"Dear necessary loss"---were these words the conclusive argument resonating in the poems? We were struck by the prevailing ambivalence, not because we were assured that the persona preferred declaring genuine freedom to mourning over the loss of a father, but because we were vicariously confronting some phantoms that chose to linger. When Dela Peña, a poet attuned to diverse tonalities, introduced his father as a "custodian of failed fever dreams", we knew that a relationship forged from a remote past had to be reminisced in order to unburden. Then came the therapeutic function of poetry. Not only was this chapbook, published in 2015, a tribute "to the losing hand he's dealt" but also a mellifluous confrontation with the self, his long-lived nemesis. This was facilitated by metaphors utilized with seductive restraint: the bed that drowns one to sleep, inventory of hospital images, and impetuous butterfly wings. He likened himself to a mythical beast and then questioned their comparability. (Isn't questioning, of existences and imaginings, a poet's increasingly important obligation?) And we will be left fixated on the vividness of a dreamer's encounter with the sun, for sooner or later we'll meet "eyes flooded with morning's light". Now, in our mundane yearning, we choose to cry.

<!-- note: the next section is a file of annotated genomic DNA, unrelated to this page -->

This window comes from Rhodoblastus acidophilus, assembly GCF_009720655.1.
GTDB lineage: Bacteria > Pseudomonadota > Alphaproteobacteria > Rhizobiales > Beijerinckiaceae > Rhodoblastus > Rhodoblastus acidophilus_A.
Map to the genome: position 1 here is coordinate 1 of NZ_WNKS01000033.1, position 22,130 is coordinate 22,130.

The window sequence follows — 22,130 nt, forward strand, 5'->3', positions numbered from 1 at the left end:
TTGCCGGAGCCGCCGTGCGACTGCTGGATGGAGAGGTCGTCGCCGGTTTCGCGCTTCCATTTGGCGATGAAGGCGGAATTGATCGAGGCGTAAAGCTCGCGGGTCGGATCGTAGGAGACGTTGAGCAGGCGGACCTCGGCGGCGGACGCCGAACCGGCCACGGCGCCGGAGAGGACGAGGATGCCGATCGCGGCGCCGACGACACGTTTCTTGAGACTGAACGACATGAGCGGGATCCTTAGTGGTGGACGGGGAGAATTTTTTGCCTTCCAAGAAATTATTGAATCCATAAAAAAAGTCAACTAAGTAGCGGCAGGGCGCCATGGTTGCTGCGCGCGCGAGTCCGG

From REQUIEM: a sample poem:

Now That My Father Is Gone, I See Him

everywhere: faces of strangers on streets,
passengers on buses and trains during rush hour,
his eyes rheumy and jaundiced, his gaze faraway
as though looking into a future where he would
have disappeared, I hear the rasp of his voice in snatches
of conversation, the drill of steel on concrete,
the gravity of his silence, I feel his presence
in rooms, in trees shedding their leaves, brown and crinkled
as his skin, the swoop and swerve of birds in unison,
the breathless moment when the sun burnishes the sky

before the world falls into darkness.


Humanity in Predicaments by Hans Lawrence V. Malgapu (Self-published, 2020)

Flash Book Review No. 121: